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Rising costs

Fed changes tune as inflation here to stay

By Yasmine Masi17 January 2022

New inflation data released this week has confirmed U.S. consumer prices rose by seven per cent and core prices rose by 5.5% in 2021, upending several economic outlooks that downplayed inflationary risks last year.

According to Brian Nick, Chief Investment Strategist at global investment manager Nuveen, inflation in 2021 was caused mostly by the positive demand shock from several fiscal stimulus measures and policies introduced in the first half of the year, as well as the ongoing supply chain bottlenecks impacting industries worldwide.

The U.S. Federal Reserve System (Fed) has also shifted their mindset regarding inflation management, with Fed Chair Jay Powell referring to inflation as a “severe risk” in his confirmation hearing last week despite discussing “transitory” inflation only four months prior.

“Supply chain issues aren’t going away fast enough, and durable goods prices continue to rise when the Fed and others likely expected them to be correcting by now,” Nick said, as an explanation for the Fed’s pivot.

“The unemployment rate has dropped really far, really fast and the recovery in labour force participation has been disappointing.”

“The Fed is worried about a high inflation mentality settling into the economy. Goods prices are still high and rising, while sharply increasing wages in some areas are pressuring profit margins and, potentially, prices.”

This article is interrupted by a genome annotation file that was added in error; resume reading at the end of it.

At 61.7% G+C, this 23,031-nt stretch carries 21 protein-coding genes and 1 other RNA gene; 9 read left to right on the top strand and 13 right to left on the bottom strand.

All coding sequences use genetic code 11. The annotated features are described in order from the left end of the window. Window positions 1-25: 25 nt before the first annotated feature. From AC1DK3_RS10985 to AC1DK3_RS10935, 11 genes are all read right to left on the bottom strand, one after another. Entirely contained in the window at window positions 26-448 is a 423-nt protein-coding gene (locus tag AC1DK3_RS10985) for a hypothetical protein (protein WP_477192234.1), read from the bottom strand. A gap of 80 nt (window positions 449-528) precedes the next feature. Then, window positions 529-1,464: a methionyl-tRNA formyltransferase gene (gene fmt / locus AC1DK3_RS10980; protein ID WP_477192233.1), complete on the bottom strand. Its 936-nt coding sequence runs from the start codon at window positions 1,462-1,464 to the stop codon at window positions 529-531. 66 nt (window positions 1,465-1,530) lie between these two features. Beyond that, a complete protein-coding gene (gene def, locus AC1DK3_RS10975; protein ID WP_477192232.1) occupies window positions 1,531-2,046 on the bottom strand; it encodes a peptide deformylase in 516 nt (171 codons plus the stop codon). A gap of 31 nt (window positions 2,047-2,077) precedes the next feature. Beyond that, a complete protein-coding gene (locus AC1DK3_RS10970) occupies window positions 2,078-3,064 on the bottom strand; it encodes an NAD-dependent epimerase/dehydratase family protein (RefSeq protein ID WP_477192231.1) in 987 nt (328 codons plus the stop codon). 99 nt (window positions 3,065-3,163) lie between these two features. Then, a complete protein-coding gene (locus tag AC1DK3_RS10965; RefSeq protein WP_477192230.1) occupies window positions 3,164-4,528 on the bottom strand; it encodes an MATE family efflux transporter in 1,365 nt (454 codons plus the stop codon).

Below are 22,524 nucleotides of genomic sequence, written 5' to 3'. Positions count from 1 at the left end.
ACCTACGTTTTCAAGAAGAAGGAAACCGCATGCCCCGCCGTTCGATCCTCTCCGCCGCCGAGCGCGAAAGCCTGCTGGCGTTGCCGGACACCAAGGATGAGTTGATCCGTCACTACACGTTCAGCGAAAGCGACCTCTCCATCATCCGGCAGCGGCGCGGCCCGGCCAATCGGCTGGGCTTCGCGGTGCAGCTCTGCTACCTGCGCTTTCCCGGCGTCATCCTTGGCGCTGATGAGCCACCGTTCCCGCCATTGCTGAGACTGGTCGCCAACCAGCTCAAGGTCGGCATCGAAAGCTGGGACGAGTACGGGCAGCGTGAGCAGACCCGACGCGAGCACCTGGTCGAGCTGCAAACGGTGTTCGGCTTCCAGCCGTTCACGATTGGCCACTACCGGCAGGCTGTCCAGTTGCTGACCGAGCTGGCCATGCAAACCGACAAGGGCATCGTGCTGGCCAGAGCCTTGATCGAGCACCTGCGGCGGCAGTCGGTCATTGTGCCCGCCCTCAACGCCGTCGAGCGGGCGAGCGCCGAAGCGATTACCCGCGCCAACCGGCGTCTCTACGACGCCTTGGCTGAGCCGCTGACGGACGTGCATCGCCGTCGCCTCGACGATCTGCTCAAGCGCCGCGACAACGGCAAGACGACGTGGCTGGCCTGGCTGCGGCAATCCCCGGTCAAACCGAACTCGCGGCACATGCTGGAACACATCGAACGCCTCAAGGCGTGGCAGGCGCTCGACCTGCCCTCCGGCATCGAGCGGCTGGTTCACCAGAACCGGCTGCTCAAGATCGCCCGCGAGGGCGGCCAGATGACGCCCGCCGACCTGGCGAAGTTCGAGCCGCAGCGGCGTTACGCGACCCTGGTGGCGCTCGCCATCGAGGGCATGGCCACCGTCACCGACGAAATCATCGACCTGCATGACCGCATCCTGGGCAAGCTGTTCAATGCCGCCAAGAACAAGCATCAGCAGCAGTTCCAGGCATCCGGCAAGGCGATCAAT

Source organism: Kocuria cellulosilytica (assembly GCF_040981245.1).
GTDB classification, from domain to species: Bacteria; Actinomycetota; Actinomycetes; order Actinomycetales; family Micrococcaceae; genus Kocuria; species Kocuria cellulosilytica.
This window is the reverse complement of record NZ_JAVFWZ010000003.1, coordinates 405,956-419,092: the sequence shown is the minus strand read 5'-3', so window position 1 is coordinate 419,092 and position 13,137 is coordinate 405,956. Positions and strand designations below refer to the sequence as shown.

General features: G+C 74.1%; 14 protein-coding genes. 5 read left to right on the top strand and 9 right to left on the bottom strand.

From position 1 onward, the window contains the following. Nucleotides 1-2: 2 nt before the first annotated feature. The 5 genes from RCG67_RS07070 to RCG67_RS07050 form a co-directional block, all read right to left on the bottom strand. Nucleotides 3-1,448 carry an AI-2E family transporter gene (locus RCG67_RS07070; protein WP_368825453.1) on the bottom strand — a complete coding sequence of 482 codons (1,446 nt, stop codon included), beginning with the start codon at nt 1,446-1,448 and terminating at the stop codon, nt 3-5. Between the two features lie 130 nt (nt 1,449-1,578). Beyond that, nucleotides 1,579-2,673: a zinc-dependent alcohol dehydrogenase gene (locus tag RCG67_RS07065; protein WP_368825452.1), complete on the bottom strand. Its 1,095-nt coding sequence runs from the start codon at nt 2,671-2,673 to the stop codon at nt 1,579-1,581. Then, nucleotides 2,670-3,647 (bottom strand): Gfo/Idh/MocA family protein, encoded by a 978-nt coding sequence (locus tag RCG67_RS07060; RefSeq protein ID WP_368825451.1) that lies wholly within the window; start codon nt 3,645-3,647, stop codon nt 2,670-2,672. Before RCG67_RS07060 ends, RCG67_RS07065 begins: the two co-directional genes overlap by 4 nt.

Nick also warned that the Fed’s reformed outlook on inflation may lead to a rate hike earlier than originally expected as soon as March and to qualitative tightening (QT) as soon as the second half of the year.

“QT occurs as the Fed allows maturing securities to roll off its balance sheet without replacing them, draining liquidity from the financial system and tightening overall conditions,” he said.

“The magnitude of this potential tightening remains unclear, because the Fed has not said how fast it will allow securities to roll off or what the terminal size of its balance sheet should be.

Nick also confirmed that this change in the Fed’s communication has not altered Nuveen’s outlook for broader markets in 2022, with expectations still on strong economic growth and benign disinflation to drive real interest rates higher and help underperforming segments to outperform.

“The Omicron variant remains a wild card for economic growth,” Nick said.

“Countries that attempt to contain the virus via strict mitigation measures could suffer economically in the first quarter as COVID waves ripple through the globe.

“Omicron and concerns about policy tightening add to our conviction that 2022 will be ‘slower’ than 2021 ‘…but still pretty fast’.”

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